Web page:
|This article is missing information about marine or non-terrestrial herbivory. (March 2015)|
A herbivore is an animal anatomically and physiologically adapted to eating plant material, for example foliage, for the main component of its diet. As a result of their plant diet, herbivorous animals typically have mouthparts adapted to rasping or grinding. Horses and other herbivores have wide flat teeth that are adapted to grinding grass, tree bark, and other tough plant material.
A large percentage of herbivores have mutualistic gut flora that help them digest plant matter, which is more difficult to digest than animal prey. This gut flora is made up of cellulose-digesting protozoans or bacteria living in the herbivores' intestines.
- 1 Etymology
- 2 Definition and related terms
- 3 Evolution of herbivory
- 4 Food chain
- 5 Feeding strategies
- 6 Attacks and counter-attacks
- 7 Impacts
- 8 See also
- 9 References
- 10 Further reading
- 11 External links
Herbivore is the anglicized form of a modern Latin coinage, herbivora, cited in Charles Lyell's 1830 Principles of Geology. Richard Owen employed the anglicized term in an 1854 work on fossil teeth and skeletons. Herbivora is derived from the Latin herba meaning a small plant or herb, and vora, from vorare, to eat or devour.
Herbivory is a form of consumption in which an organism principally eats autotrophs such as plants, algae and photosynthesizing bacteria. More generally, organisms that feed on autotrophs in general are known as primary consumers. Herbivory usually refers to animals eating plants; fungi, bacteria and protists that feed on living plants are usually termed plant pathogens (plant diseases), and microbes that feed on dead plants are saprotrophs. Flowering plants that obtain nutrition from other living plants are usually termed parasitic plants. There is however no single exclusive and definitive ecological classification of consumption patterns; each textbook has its own variations on the theme.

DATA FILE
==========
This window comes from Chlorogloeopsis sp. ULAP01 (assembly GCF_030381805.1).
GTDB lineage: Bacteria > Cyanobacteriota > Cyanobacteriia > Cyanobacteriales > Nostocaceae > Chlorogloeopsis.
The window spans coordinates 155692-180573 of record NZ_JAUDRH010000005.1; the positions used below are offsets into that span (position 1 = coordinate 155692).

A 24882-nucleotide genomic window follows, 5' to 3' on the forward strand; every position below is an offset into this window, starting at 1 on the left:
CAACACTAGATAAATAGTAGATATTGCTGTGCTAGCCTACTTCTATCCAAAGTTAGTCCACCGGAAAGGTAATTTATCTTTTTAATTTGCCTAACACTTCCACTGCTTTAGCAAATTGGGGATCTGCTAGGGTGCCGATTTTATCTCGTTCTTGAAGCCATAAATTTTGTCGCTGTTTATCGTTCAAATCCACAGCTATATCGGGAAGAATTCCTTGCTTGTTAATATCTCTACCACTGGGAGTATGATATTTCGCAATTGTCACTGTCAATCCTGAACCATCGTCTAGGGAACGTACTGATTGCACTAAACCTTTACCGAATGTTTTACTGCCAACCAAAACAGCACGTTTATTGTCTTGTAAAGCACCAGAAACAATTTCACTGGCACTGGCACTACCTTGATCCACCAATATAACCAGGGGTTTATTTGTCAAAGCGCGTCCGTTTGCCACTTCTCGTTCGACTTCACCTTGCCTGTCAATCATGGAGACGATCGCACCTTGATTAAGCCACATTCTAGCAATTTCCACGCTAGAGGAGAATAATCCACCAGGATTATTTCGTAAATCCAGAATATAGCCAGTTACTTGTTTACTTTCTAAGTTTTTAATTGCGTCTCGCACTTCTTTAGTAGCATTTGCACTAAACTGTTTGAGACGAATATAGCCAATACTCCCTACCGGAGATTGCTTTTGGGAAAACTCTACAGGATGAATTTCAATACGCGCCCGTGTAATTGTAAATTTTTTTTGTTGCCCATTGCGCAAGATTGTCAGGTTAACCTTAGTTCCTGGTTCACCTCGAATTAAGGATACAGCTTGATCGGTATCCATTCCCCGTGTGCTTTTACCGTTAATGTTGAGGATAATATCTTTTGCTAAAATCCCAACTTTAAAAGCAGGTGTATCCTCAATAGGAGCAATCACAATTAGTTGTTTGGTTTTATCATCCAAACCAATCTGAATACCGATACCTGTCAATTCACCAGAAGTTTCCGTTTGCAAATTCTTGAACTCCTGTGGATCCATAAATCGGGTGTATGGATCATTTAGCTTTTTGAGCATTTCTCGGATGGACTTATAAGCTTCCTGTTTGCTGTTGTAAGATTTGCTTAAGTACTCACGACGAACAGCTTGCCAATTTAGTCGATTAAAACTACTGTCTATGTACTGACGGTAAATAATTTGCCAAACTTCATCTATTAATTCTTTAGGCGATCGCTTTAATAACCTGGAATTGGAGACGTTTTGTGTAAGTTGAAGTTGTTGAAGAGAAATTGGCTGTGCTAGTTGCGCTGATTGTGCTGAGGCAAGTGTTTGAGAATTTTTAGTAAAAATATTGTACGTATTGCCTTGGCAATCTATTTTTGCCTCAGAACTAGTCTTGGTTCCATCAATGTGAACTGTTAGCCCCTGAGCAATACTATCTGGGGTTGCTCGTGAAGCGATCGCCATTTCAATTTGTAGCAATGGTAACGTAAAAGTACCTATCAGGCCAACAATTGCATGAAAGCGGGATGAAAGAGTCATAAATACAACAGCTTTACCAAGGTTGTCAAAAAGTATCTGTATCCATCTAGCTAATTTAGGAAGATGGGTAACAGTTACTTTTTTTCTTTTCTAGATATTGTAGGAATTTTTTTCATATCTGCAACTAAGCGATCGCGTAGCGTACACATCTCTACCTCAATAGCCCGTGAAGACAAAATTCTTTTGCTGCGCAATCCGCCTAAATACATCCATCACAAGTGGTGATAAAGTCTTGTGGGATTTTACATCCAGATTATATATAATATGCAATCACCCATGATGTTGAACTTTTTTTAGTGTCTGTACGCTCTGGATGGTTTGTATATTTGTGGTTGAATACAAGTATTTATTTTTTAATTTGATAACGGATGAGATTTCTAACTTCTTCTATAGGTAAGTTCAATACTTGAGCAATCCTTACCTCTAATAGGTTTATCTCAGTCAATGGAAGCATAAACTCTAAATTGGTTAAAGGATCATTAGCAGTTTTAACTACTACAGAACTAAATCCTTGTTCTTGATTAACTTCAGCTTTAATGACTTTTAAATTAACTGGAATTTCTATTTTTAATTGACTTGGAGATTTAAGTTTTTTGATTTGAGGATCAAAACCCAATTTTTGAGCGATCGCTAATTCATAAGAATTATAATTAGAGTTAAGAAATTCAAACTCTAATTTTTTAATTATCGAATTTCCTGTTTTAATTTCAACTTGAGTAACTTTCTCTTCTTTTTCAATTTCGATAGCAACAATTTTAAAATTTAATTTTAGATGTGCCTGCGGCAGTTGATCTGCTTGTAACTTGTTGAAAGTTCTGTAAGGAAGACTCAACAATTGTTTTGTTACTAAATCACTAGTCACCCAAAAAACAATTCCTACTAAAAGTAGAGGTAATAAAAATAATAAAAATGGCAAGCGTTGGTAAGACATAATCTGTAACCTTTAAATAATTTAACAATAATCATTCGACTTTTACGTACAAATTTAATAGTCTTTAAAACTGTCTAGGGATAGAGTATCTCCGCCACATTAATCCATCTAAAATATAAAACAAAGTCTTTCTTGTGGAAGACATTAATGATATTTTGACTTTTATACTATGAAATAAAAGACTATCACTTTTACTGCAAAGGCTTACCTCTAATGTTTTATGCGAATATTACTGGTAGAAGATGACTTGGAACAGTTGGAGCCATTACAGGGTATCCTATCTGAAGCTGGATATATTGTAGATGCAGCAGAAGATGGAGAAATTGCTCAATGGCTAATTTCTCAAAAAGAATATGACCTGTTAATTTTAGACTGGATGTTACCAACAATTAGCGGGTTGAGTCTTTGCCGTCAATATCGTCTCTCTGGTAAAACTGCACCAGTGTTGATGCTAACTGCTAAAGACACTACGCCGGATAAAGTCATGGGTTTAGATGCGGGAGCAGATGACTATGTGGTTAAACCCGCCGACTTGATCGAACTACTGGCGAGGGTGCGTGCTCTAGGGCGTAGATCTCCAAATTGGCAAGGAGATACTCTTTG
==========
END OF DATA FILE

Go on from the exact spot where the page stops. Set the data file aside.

Evolution of herbivory
Our understanding of herbivory in geological time comes from three sources: fossilized plants, which may preserve evidence of defence (such as spines), or herbivory-related damage; the observation of plant debris in fossilised animal faeces; and the construction of herbivore mouthparts.
Although herbivory was long thought to be a Mesozoic phenomenon, fossils have shown that within less than 20 million years after the first land plants evolved, plants were being consumed by arthropods. Insects fed on the spores of early Devonian plants, and the Rhynie chert also provides evidence that organisms fed on plants using a "pierce and suck" technique.
During the next 75 million years, plants evolved a range of more complex organs, such as roots and seeds. There is no evidence of any organism being fed upon until the middle-late Mississippian, . There was a gap of 50 to 100 million years between the time each organ evolved and the time organisms evolved to feed upon them; this may be due to the low levels of oxygen during this period, which may have suppressed evolution. Further than their arthropod status, the identity of these early herbivores is uncertain. Hole feeding and skeletonisation are recorded in the early Permian, with surface fluid feeding evolving by the end of that period.